There are some truly remarkable things about Richard Powers' The Echo Maker, a novel about a young Nebraska man named Mark Schluter who is in a horrible car crash and develops a rare psychological condition known as Capgras syndrome, which causes him to believe his sister has been replaced by a high-quality duplicate. Upon this background Powers has free license to wonder aloud about the nature of the self, its messiness, its unity, its mere existence. And his description of the Nebraska marsh even makes it seem mildly pleasant.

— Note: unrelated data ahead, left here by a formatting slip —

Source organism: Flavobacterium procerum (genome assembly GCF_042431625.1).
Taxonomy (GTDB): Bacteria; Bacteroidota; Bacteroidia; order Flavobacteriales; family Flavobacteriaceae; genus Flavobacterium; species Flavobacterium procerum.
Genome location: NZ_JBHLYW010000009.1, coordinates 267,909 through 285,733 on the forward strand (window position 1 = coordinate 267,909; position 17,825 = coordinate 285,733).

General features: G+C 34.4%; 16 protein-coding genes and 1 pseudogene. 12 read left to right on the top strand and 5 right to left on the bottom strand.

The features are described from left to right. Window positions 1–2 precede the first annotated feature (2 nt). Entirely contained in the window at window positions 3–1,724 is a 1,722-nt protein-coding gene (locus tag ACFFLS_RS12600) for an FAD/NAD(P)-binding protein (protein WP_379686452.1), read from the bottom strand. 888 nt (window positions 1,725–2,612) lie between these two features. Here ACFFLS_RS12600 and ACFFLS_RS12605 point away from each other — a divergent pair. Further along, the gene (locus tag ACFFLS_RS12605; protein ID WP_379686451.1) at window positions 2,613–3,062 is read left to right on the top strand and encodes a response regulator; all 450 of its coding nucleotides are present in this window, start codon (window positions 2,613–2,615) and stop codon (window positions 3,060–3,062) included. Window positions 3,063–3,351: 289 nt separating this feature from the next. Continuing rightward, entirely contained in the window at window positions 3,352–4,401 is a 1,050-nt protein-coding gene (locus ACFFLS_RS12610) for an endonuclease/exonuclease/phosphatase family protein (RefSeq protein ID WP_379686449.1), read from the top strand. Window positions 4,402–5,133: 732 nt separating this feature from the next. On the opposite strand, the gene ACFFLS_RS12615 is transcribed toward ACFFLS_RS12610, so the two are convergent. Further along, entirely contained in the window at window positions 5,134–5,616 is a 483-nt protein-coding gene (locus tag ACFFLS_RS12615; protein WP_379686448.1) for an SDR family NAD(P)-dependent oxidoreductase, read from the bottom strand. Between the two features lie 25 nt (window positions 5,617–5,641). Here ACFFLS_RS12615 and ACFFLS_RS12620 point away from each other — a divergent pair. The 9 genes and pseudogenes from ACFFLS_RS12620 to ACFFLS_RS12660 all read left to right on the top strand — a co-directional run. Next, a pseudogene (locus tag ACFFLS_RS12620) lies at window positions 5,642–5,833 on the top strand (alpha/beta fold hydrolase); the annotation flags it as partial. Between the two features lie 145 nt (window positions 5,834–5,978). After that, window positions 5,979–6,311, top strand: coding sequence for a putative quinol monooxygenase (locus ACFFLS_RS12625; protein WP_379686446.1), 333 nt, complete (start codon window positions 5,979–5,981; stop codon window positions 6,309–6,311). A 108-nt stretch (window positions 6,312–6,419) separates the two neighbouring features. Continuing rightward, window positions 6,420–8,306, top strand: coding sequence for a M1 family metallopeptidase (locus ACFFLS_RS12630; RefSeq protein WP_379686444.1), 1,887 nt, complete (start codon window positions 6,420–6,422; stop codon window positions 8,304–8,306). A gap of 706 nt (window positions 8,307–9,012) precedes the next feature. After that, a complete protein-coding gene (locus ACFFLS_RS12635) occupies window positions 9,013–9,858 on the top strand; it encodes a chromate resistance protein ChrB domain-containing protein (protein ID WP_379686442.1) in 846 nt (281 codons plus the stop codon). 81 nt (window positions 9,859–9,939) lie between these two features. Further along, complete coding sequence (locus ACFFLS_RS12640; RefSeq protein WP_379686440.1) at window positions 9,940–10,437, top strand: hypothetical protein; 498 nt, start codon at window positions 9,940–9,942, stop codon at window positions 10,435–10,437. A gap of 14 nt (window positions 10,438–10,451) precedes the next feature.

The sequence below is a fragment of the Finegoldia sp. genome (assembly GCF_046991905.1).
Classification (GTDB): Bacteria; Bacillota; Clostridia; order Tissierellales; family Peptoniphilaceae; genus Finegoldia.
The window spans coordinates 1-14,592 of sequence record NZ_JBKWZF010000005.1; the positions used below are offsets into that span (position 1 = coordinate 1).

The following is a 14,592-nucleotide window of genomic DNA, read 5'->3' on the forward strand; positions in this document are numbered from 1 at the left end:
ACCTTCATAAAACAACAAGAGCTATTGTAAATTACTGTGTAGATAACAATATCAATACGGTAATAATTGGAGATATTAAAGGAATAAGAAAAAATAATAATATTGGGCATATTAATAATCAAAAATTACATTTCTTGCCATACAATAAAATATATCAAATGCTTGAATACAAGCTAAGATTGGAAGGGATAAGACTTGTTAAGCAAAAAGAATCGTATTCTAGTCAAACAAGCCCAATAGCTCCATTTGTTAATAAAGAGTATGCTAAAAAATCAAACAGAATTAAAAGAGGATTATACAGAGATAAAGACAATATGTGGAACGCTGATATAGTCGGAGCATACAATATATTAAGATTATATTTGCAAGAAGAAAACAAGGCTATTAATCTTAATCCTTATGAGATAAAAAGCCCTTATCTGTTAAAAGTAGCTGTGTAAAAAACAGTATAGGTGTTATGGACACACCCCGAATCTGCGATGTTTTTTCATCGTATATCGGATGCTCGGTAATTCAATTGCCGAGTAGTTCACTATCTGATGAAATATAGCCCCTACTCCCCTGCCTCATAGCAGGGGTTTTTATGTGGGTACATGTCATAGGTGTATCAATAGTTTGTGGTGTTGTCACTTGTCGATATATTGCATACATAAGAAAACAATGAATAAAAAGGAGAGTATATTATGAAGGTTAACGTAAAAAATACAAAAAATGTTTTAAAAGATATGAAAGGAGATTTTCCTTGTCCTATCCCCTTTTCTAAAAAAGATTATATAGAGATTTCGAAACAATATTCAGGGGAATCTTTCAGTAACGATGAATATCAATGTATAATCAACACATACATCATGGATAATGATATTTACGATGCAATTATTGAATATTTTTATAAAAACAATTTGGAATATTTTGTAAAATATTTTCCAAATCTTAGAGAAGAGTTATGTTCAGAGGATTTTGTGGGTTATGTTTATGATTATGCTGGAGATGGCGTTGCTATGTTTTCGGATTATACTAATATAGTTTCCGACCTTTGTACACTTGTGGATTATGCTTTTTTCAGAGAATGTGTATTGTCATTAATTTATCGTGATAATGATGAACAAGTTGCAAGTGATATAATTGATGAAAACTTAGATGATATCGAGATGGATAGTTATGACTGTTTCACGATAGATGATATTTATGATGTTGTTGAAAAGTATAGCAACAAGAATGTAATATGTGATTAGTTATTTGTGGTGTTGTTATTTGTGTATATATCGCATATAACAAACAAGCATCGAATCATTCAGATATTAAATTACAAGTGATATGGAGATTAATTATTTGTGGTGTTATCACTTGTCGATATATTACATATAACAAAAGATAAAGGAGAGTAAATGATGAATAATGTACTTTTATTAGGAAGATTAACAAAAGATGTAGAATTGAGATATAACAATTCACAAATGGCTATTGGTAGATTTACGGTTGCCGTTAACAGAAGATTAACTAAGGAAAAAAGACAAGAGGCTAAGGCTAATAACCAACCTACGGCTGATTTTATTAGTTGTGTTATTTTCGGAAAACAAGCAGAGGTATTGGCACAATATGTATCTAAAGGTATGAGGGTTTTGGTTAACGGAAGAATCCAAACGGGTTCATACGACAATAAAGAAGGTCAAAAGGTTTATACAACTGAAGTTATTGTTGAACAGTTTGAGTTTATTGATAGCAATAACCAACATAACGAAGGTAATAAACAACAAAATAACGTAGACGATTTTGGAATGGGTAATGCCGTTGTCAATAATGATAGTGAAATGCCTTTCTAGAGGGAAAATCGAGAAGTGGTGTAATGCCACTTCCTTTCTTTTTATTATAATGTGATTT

But there's a lot of flaws to The Echo Maker I simply couldn't get over: It's long, ponderous beginning, Mark's clumsy blue-collar gratingness, the completely unsatisfying solution to the big mysteries that surround Mark's accident. The Echo Maker seems much better in concept than solution, and while it has a heap of interesting things to say, Powers' attempts at spicing up the plot with intrigue fall surprisingly flat.